It has long since relinquished its claim to housing the "world's largest room" but this former British flax mill is back in the limelight once again. Known as Temple Works, the quintessential 117,843 square-foot structure was set to hit the auction block on Dec. 7, with bids to start at the bafflingly low price of £1 ($1.35), but luckily, secured a buyer in advance.
The building is in such bad shape that it will require an estimated $27 million in renovations, Curbed reports. For whatever reason, Temple Works' owners – the esteemed Barclay family, who also owns the UK-headquartered Telegraph Media Group – have allowed the building to remain in its fragile state since they purchased it in 2004. In fact, Temple Works was once deemed one of the 10 most endangered buildings by the Victorian Society. Further complicating matters, the building suffered a partial collapse in 2008.
Despite its current conditions, the flax mill certainly didn't start out in such a sad state. It was built in 1836 and earned a reputation as a magnificent sight. As The Guardian describes it:
According to Historic England, the building represents the zenith of the Marshall Mills flax business in Leeds and had acquired a legendary reputation within a few years of its construction. The Egyptian facade, featuring elaborate giant columns topped with lotus capitals and hieroglyphic-filled coving, was designed by the Egyptologist Joseph Bonomi, brother of the architect Ignatius Bonomi. Egypt had an important flax industry in the ancient world.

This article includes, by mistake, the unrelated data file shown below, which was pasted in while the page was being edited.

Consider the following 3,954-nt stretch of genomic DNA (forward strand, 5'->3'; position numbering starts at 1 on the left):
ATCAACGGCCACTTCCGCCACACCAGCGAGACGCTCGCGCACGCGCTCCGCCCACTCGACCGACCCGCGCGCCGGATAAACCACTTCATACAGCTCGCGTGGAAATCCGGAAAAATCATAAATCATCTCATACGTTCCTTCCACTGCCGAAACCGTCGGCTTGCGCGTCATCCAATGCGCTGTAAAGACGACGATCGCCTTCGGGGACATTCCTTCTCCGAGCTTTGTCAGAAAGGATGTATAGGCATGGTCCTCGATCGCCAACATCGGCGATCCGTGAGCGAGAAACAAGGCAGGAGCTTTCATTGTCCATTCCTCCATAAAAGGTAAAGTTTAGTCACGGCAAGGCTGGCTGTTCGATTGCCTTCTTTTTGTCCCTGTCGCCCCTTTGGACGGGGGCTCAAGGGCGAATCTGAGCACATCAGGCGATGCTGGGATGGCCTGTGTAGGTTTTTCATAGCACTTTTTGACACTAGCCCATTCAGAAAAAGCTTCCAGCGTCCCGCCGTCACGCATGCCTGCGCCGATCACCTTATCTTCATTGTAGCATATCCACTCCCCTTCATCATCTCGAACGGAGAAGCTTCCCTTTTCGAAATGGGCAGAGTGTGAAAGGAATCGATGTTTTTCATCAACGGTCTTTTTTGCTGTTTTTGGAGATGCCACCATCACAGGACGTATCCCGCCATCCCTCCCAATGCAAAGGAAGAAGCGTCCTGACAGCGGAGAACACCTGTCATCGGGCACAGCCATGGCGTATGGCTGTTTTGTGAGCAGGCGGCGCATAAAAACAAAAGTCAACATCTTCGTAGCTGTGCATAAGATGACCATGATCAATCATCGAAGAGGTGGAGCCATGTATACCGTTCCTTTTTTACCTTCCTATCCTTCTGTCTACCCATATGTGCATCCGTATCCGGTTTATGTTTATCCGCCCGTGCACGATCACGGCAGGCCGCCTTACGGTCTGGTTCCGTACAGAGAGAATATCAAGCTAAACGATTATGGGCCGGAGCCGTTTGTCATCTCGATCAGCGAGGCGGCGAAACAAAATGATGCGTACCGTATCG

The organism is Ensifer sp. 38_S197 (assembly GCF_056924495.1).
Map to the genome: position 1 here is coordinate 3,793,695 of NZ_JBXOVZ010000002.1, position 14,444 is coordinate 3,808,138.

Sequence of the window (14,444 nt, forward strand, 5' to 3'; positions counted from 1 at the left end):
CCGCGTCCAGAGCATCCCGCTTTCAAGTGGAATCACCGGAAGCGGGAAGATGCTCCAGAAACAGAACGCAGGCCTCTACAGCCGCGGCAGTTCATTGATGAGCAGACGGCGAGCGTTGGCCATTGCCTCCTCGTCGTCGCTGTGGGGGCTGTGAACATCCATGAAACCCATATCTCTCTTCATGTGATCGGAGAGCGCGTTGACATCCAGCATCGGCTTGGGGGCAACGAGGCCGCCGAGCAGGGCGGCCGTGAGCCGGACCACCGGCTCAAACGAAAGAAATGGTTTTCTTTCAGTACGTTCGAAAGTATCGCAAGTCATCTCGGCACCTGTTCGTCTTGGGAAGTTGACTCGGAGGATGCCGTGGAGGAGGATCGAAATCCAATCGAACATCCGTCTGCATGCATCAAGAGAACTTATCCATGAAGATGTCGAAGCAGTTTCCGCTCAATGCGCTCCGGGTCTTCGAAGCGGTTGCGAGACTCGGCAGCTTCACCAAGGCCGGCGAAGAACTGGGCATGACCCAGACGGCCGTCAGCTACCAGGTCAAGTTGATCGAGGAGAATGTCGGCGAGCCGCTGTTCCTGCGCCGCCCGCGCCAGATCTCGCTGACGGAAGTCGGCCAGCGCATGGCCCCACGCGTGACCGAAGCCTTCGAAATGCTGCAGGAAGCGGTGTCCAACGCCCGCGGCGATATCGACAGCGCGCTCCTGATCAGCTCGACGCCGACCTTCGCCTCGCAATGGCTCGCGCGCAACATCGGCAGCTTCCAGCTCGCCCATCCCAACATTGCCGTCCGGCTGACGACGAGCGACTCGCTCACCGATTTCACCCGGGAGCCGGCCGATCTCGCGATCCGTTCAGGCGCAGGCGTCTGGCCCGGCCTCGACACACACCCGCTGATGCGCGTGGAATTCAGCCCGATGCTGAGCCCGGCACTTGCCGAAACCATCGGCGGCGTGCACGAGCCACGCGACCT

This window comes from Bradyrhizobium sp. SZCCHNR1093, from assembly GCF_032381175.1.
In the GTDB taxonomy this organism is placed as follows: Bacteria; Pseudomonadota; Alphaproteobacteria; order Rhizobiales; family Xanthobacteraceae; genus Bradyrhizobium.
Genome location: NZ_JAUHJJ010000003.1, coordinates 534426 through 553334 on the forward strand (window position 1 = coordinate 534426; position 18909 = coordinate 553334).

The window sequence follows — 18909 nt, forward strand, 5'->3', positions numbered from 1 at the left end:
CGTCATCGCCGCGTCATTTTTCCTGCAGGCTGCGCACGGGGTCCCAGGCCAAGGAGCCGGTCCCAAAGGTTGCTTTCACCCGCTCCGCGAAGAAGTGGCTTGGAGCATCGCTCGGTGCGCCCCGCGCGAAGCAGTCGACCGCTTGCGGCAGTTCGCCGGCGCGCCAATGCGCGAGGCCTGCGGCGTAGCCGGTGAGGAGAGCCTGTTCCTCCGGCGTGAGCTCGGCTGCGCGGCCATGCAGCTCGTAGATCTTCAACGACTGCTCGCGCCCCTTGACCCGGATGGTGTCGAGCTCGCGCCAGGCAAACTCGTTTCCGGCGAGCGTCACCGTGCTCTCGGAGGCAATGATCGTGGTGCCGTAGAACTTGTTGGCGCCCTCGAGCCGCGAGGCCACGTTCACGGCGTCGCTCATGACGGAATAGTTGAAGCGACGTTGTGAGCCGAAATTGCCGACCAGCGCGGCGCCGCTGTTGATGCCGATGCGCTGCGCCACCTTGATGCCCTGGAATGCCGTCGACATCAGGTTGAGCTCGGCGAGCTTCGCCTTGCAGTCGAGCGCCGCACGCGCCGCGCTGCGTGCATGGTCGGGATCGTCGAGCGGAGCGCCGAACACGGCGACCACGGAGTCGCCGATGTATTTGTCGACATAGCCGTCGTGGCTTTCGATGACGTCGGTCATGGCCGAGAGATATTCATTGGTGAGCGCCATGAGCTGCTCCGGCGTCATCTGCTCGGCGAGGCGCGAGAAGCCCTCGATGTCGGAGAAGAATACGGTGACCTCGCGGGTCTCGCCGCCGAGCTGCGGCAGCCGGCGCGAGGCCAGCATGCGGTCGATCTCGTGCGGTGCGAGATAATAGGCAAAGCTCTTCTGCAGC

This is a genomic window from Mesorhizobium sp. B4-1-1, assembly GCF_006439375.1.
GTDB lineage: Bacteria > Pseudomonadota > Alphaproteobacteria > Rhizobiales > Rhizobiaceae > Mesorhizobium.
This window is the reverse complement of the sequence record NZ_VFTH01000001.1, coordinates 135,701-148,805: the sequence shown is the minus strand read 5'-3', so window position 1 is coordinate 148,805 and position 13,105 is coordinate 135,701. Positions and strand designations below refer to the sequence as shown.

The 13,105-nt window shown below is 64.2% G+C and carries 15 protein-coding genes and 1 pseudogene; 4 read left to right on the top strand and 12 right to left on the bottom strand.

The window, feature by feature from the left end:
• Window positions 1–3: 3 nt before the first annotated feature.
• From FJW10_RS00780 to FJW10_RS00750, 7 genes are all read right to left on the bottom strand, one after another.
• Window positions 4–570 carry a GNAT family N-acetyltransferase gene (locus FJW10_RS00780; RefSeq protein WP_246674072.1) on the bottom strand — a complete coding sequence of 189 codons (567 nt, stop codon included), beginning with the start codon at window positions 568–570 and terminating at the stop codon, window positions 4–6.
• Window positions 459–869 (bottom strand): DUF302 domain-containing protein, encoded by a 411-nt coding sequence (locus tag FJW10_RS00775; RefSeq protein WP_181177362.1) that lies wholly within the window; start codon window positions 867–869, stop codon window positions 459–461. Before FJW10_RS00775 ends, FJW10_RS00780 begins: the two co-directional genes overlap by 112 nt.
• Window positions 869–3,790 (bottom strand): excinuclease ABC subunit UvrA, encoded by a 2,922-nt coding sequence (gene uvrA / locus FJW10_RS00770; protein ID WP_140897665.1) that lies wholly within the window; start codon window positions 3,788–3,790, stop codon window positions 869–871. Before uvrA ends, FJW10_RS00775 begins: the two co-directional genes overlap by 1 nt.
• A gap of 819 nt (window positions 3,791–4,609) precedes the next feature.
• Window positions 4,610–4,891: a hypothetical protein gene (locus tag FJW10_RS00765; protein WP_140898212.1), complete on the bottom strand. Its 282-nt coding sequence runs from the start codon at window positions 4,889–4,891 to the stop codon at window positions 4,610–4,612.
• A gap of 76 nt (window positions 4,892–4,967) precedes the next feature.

Over the years and in spite of its dilapidated state, the expansive space has served as a cultural center. In 2015, Burberry sets its sights on the former flax mill, but backed out of plans to purchase the building and turn it into a factory and showroom for its designer fashions.
On Thursday, developer CEG said it had "agreed terms to acquire" the Grade 1-listed building, according to BBC, hopefully quelling fears that it would go to an ill-prepared buyer.